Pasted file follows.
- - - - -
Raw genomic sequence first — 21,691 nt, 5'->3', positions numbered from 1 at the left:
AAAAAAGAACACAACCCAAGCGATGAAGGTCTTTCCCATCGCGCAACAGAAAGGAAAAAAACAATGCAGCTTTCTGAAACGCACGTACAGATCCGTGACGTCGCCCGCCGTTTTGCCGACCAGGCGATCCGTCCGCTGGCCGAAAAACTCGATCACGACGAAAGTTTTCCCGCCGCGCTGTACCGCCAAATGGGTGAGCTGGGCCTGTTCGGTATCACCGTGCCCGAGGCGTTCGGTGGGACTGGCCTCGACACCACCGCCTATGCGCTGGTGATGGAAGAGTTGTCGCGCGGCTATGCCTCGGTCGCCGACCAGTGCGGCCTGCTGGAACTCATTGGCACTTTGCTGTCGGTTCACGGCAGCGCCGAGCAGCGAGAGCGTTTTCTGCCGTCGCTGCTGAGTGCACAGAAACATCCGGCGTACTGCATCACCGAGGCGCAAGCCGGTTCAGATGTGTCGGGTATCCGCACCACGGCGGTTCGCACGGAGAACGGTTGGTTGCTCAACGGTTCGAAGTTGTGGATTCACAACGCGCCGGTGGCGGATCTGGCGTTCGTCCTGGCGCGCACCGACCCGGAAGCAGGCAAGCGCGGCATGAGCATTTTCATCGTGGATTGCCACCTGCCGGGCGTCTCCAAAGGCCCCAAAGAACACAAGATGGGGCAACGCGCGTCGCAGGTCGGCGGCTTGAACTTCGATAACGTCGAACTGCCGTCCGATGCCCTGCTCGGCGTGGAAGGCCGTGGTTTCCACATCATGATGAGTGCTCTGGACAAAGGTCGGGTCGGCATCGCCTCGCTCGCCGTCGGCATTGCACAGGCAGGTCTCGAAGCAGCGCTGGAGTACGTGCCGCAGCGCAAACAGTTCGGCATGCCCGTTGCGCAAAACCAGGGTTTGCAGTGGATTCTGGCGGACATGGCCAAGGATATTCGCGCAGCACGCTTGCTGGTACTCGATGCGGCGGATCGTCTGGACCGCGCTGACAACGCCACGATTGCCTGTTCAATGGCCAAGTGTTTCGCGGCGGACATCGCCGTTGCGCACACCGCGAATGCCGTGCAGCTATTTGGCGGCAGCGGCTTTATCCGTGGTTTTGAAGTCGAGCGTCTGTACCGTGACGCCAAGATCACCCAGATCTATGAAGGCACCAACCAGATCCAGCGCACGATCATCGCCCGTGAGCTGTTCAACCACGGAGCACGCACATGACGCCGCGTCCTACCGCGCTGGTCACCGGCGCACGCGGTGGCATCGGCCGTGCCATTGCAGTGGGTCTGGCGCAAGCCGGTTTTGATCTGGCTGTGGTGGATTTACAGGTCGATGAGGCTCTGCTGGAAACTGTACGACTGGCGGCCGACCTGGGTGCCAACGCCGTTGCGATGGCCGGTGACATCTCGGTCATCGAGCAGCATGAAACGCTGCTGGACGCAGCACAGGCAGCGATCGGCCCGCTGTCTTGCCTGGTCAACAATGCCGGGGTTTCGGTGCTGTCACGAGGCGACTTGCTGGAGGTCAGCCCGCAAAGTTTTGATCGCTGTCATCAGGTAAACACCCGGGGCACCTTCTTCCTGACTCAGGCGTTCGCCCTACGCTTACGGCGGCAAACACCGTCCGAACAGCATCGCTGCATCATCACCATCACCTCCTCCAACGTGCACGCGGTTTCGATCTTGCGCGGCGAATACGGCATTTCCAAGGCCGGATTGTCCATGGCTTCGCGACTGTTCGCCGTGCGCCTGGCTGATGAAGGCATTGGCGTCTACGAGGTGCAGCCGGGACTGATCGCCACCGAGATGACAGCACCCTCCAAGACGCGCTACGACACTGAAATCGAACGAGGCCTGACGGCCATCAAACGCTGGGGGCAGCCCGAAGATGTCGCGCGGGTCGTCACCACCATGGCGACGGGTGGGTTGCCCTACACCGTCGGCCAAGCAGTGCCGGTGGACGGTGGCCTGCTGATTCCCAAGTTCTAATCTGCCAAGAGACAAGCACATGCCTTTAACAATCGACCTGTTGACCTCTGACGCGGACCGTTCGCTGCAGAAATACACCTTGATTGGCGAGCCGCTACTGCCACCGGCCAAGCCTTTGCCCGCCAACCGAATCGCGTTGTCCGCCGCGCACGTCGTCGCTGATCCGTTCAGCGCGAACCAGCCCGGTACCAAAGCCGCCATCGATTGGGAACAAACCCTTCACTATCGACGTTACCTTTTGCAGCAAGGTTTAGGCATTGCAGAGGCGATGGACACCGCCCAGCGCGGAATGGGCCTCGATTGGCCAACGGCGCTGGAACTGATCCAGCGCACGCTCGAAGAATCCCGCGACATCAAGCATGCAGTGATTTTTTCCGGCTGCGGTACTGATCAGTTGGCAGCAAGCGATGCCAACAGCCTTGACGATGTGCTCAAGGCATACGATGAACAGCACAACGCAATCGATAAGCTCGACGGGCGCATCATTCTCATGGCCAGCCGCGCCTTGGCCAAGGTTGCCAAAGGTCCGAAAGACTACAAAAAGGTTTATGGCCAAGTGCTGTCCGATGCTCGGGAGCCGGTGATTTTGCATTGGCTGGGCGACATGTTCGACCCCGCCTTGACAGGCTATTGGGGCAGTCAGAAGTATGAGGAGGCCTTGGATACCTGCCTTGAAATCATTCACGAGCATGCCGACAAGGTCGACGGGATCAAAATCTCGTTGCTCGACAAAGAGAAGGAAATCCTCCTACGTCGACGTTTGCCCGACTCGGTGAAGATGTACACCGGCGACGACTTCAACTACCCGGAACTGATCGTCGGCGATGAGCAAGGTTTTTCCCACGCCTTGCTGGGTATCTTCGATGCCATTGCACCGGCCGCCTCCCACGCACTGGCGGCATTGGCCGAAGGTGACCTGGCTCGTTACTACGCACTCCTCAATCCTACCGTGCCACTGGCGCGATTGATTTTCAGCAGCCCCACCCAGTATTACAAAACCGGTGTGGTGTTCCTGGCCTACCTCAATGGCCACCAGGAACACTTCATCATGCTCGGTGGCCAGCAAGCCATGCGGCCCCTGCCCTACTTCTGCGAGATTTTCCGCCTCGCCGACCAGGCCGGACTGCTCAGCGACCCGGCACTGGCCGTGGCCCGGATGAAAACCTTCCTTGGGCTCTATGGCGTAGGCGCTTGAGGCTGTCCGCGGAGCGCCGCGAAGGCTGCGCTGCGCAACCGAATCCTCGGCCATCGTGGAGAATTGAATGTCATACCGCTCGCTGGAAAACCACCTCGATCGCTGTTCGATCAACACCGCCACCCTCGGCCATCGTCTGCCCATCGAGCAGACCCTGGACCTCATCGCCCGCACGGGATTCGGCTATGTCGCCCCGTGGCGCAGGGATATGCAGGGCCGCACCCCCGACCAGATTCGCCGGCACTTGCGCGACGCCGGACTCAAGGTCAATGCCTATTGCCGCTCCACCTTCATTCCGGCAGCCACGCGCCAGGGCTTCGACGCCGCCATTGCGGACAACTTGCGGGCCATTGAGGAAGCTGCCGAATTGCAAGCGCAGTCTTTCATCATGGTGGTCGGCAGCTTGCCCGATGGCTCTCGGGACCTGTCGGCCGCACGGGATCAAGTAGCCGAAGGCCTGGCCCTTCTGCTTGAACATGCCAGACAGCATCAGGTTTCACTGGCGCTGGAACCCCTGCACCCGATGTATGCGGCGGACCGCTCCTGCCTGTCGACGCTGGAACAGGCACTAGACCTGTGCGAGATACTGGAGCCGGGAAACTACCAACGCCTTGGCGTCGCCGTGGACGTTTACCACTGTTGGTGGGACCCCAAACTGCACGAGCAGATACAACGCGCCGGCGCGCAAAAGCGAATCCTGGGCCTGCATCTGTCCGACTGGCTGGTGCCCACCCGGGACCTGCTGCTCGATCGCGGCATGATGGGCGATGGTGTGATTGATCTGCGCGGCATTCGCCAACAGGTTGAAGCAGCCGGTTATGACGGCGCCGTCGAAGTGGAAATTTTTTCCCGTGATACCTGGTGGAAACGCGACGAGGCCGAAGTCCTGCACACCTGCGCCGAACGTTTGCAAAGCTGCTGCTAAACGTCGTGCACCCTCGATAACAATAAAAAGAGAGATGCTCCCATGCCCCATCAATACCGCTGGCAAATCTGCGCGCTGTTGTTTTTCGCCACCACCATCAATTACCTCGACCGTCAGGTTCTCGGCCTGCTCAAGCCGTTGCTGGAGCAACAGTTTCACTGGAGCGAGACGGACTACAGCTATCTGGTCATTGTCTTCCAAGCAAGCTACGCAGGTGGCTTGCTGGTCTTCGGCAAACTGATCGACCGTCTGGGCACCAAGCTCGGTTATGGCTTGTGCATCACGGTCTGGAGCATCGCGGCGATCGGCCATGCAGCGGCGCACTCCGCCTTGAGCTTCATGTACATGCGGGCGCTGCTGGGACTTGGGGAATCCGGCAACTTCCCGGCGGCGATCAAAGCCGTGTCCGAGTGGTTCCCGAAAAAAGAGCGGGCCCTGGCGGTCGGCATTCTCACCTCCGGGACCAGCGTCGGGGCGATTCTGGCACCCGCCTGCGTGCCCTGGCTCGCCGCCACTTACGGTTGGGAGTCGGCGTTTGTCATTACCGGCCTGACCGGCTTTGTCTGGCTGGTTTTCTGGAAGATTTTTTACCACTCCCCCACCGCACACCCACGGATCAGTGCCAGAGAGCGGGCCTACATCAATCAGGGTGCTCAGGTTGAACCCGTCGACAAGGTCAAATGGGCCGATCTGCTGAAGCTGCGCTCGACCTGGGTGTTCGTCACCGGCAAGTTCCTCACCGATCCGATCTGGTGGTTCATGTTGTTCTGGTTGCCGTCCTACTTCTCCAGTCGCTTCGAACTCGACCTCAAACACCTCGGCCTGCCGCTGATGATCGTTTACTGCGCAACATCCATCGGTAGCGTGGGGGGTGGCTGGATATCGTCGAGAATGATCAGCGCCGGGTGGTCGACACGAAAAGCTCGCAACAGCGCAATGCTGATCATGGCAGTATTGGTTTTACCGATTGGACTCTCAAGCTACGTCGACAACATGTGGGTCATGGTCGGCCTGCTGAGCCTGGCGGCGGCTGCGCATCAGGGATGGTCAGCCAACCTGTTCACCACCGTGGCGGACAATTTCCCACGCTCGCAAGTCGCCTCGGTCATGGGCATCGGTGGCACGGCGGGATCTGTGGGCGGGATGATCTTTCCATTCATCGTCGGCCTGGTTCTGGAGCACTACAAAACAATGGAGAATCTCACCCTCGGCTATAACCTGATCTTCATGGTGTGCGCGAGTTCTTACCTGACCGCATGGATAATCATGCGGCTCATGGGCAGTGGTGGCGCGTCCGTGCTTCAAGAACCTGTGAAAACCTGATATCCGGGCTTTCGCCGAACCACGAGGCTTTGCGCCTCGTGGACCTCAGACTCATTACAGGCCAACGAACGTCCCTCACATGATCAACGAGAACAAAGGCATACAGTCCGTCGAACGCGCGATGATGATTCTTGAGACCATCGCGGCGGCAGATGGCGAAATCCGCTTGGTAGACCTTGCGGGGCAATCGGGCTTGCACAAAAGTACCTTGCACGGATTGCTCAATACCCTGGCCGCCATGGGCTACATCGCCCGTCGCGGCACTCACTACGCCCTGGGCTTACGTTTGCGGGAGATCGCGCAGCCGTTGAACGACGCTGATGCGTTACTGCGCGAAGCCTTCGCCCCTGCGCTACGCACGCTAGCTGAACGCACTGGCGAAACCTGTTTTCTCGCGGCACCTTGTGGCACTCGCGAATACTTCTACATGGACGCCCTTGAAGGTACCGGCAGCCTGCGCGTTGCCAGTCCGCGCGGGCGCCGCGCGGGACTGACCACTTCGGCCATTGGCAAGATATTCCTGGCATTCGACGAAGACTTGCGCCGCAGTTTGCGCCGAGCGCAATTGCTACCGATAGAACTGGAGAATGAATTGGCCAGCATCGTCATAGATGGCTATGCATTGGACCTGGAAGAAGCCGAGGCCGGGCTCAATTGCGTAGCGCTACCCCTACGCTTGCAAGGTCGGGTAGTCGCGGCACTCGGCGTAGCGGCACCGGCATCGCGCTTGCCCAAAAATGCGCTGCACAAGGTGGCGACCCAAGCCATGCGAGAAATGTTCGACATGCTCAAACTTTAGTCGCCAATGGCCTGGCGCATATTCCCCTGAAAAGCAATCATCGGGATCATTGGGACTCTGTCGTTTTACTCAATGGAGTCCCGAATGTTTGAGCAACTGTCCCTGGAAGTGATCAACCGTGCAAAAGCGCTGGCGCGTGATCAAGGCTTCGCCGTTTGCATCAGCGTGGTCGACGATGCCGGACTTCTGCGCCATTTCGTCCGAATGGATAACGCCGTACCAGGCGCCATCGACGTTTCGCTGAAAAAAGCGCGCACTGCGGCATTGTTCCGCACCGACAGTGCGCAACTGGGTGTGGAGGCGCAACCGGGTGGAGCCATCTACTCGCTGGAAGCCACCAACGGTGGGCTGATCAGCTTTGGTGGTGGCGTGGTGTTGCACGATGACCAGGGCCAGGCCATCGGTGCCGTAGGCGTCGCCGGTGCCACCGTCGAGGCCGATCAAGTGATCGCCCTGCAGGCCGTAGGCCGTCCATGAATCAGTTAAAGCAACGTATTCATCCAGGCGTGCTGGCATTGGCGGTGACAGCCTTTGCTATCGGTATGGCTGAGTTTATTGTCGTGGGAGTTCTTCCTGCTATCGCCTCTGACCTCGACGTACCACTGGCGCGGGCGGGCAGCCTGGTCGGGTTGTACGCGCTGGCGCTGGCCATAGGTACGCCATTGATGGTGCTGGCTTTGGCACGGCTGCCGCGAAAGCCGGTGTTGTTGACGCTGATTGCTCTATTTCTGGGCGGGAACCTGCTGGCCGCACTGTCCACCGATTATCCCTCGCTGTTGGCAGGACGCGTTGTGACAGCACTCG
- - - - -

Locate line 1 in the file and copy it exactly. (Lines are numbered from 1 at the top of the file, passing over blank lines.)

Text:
Raw genomic sequence first — 21,691 nt, 5'->3', positions numbered from 1 at the left: